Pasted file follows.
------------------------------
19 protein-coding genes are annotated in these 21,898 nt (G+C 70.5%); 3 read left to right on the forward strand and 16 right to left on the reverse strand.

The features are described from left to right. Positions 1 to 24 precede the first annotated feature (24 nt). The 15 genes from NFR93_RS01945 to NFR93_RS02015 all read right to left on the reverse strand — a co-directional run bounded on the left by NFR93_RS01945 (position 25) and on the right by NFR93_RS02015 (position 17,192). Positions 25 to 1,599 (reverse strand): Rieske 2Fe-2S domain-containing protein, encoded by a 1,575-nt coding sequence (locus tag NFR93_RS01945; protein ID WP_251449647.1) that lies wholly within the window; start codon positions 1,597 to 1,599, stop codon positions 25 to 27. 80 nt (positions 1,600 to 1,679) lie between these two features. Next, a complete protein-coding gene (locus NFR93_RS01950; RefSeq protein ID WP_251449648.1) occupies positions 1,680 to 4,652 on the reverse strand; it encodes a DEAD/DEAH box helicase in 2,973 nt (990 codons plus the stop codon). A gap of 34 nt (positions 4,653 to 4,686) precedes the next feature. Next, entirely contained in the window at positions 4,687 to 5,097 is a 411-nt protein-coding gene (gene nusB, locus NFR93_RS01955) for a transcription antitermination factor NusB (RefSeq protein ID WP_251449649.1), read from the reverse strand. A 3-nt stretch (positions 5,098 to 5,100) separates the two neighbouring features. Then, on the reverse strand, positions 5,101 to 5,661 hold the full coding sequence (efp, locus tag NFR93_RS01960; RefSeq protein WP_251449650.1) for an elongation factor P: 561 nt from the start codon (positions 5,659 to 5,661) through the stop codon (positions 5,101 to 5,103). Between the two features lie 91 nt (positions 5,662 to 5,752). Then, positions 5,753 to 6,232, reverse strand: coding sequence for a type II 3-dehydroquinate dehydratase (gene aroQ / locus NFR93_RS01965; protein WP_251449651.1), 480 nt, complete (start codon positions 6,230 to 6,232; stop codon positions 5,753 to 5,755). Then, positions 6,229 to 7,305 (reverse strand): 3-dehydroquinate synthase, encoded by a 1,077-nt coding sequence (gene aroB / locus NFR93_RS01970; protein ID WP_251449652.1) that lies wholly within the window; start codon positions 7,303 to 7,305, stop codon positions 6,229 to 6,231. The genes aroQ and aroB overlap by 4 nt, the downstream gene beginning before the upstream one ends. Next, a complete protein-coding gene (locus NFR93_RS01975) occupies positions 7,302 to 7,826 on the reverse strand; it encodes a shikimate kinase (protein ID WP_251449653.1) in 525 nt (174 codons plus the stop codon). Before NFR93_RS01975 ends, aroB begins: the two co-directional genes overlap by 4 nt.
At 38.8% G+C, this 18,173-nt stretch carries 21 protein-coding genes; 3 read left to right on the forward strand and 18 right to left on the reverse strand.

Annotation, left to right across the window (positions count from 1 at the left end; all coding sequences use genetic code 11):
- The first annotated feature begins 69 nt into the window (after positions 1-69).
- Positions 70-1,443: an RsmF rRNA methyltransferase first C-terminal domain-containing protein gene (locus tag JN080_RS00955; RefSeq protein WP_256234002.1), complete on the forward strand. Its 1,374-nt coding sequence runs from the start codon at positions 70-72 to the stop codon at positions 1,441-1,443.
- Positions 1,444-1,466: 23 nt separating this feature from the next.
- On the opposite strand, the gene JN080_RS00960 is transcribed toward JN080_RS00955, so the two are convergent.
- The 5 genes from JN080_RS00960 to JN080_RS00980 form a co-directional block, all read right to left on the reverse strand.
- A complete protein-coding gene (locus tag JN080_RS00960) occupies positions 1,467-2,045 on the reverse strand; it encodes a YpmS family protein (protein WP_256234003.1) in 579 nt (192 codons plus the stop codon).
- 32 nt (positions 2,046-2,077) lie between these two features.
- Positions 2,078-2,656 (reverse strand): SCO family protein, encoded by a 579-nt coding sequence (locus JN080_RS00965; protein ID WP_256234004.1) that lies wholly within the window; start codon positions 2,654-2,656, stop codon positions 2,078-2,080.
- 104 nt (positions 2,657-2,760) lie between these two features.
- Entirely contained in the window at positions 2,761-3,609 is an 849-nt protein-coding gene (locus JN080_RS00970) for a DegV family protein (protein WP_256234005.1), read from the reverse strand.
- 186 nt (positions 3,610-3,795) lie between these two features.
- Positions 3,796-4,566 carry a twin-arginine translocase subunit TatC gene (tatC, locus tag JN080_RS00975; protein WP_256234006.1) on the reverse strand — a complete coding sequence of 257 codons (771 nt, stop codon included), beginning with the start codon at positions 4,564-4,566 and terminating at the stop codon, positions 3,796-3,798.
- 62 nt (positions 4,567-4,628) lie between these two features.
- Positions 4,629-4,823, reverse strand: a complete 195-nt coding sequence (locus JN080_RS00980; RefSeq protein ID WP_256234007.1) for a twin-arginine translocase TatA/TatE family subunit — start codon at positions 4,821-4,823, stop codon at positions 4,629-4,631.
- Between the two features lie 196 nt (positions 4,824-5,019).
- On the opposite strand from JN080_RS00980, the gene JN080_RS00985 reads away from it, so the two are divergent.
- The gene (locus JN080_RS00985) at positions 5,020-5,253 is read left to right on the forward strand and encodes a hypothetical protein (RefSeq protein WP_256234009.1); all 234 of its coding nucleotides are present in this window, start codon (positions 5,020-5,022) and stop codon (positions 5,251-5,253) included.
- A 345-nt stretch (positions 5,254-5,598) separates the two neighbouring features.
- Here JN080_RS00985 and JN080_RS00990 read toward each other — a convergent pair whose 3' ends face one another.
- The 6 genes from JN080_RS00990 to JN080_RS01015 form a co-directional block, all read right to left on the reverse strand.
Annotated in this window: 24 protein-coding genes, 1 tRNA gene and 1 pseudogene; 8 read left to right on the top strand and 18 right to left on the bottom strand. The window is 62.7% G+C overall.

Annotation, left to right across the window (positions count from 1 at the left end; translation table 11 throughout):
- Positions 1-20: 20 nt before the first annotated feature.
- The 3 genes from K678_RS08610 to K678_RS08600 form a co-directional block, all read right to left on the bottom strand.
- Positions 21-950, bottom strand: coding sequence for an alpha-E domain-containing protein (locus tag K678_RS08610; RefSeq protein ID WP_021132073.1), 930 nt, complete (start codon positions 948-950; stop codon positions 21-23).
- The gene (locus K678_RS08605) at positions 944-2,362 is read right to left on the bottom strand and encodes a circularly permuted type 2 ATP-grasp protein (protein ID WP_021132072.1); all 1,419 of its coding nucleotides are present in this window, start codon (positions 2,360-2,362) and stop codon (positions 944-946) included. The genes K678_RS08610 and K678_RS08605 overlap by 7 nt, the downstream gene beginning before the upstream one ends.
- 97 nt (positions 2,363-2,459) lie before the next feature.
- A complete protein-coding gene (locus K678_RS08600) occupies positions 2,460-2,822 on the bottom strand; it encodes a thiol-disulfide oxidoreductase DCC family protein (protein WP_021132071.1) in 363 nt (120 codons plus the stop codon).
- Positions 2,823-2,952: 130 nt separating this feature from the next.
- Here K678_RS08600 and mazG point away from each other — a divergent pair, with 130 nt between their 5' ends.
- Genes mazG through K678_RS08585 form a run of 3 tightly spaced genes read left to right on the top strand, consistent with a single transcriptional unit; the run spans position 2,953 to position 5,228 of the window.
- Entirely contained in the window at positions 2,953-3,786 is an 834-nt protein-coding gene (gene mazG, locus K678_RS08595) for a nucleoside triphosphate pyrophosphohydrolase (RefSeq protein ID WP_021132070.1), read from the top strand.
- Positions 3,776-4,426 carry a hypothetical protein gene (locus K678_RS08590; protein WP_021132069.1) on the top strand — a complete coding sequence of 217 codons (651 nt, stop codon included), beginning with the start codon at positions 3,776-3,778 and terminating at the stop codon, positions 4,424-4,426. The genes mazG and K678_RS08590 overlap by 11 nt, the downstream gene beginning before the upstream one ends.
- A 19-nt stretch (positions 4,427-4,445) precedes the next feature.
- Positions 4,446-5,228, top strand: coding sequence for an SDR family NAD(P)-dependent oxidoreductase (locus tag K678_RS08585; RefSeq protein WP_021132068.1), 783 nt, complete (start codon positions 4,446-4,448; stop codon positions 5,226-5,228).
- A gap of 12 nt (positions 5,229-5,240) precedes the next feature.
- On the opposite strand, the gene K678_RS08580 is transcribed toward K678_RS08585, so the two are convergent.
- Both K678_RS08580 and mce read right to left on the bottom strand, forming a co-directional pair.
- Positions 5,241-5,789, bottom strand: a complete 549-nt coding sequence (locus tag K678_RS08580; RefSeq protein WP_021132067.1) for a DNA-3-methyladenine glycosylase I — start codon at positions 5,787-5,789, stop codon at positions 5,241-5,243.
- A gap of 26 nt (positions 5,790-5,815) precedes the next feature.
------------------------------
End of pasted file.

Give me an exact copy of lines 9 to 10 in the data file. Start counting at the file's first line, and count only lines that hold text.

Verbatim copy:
- The 5 genes from JN080_RS00960 to JN080_RS00980 form a co-directional block, all read right to left on the reverse strand.
- A complete protein-coding gene (locus tag JN080_RS00960) occupies positions 1,467-2,045 on the reverse strand; it encodes a YpmS family protein (protein WP_256234003.1) in 579 nt (192 codons plus the stop codon).